Miles Rinaldi discusses how interagency co-operation is crucial to the successful vocational rehabilitation of those with mental health problems.
Our aim was to consider new opportunities for inter-professional learning within a range of existing and new service settings and explore the possibilities for a shared approach to the assessment of social work students in these placements. We have done this by placing one cohort (8) of Fast-track Direct Practice 1. (D.P.1.) Diploma in Social Work (Dip.S.W.) students in a range of placements provided by Quarriers.
This evaluation examines the processes involved in establishing the provision of a range of innovative opportunities for interprofessional learning. The report also evaluates the experience of students who have completed interprofessional practice placements on two demonstration projects. The pilot projects operated from October 2004 until March 2005 and the demonstration projects operated from February to June 2005.
Between November 2003 and July 2005, the Scottish Institute for Excellence in Social Work Education commissioned The Universities of Edinburgh, Dundee and The Robert Gordon University to undertake a study of Learning for Effective and Ethical Practice (LEEP), the main purpose of which was as follows: To improve radically the quality, quantity, range, relevance, inter-professionality and management of practice learning opportunities for the new social work honours degree.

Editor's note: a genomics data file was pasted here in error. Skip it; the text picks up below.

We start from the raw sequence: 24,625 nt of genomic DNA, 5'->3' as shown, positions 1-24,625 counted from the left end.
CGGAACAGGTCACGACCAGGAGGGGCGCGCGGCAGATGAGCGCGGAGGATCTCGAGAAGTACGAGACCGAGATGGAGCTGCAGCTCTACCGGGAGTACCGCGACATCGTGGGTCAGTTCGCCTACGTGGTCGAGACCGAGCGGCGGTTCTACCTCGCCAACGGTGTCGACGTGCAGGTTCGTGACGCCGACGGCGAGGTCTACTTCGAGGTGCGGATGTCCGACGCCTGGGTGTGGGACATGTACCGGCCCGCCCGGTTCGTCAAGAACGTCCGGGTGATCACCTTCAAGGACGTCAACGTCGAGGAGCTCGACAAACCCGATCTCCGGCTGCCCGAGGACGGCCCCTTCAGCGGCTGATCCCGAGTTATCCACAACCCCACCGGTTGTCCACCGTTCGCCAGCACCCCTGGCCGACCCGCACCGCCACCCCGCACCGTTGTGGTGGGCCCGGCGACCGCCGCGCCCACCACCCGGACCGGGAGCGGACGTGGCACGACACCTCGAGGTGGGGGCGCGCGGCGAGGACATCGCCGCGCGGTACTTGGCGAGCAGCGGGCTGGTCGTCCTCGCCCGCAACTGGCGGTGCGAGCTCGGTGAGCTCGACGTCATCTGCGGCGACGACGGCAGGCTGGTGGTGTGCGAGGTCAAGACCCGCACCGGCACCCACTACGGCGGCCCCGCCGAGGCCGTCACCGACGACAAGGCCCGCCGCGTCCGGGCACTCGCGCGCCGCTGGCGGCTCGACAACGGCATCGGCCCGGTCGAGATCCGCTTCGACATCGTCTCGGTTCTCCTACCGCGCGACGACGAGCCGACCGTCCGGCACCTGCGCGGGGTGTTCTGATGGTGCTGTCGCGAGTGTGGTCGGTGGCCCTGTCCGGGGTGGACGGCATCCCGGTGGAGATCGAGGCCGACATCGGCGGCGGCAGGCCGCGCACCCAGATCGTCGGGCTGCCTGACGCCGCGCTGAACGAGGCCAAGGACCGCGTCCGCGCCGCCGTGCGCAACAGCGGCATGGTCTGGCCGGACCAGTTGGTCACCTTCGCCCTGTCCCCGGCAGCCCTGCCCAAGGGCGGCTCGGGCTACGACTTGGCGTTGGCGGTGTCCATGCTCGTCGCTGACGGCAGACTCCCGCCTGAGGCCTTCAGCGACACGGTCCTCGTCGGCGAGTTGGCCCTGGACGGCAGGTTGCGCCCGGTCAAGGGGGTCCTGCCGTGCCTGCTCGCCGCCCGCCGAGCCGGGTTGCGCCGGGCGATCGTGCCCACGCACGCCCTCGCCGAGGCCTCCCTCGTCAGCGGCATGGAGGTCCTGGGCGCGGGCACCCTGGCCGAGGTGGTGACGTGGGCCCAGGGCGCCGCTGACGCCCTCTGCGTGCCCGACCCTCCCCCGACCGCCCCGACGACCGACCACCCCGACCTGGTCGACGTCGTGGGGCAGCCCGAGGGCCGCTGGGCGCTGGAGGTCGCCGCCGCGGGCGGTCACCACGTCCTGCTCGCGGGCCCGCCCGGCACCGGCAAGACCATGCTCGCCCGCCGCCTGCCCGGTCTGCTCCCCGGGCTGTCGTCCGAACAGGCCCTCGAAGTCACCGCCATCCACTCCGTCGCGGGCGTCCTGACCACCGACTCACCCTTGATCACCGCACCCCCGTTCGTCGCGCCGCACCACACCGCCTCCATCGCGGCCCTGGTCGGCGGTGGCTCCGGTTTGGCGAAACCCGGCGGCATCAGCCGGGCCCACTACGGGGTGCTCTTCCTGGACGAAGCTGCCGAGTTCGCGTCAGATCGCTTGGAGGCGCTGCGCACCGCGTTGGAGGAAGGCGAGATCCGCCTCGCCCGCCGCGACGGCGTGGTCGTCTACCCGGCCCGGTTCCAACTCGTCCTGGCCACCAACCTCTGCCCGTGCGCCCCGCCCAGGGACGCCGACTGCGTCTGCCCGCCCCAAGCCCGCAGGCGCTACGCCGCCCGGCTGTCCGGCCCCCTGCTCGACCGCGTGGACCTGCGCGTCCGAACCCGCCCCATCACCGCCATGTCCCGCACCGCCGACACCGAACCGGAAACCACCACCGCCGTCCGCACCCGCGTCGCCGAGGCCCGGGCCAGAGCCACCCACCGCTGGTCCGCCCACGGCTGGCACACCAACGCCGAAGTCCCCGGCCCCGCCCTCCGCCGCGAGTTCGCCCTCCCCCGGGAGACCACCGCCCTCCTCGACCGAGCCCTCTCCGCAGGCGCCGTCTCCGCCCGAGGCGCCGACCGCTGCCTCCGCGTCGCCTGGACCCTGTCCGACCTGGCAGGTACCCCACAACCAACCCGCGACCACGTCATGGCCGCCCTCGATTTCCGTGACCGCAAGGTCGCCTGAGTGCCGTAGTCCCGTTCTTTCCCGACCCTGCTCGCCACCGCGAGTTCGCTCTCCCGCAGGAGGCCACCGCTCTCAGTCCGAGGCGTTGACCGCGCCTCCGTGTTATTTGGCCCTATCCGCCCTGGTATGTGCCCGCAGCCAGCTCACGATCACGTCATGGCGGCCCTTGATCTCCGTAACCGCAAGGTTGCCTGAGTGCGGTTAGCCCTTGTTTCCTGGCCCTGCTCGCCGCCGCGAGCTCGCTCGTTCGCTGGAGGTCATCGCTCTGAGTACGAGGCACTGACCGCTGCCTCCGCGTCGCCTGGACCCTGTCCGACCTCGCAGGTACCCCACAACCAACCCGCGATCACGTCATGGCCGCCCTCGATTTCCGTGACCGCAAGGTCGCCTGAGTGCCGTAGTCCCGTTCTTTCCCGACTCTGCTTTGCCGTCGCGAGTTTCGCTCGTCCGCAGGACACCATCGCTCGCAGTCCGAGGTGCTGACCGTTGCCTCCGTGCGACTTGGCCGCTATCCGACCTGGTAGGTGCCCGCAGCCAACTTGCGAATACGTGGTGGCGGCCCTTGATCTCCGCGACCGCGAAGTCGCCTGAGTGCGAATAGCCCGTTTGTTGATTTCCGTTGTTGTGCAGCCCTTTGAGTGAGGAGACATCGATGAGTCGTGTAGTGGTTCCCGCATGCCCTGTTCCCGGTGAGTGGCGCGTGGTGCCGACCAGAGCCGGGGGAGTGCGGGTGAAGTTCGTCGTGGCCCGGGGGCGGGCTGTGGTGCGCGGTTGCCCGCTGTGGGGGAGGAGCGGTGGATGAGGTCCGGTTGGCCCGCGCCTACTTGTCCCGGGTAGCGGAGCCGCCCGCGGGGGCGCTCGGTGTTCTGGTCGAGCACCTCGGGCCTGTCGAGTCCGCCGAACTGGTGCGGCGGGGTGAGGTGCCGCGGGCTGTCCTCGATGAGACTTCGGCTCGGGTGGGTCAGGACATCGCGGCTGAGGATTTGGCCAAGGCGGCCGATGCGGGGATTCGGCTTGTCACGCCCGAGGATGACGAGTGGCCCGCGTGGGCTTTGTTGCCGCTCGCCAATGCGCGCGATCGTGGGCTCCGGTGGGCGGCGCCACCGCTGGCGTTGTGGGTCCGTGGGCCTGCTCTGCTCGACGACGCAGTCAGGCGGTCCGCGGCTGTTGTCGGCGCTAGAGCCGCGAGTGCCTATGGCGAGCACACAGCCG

Opportunities for interprofessional learning and agency-based practice learning opportunities. This practice audit was carried out as part of the Learning for Effective and Ethical Practice project, funded by the Scottish Institute for Excellence in Social Work Education. The audit examined three different but related areas: integration of learning for practice, opportunities for inter-professional learning and agency-based learning opportunities.
This review seeks to identify the key themes informing the task of equipping social workers to work in a multidisciplinary context (SSSC 2003). The review considers how policy imperatives for organisational change have reinforced new budgetary, managerial and operational relationships across the professions.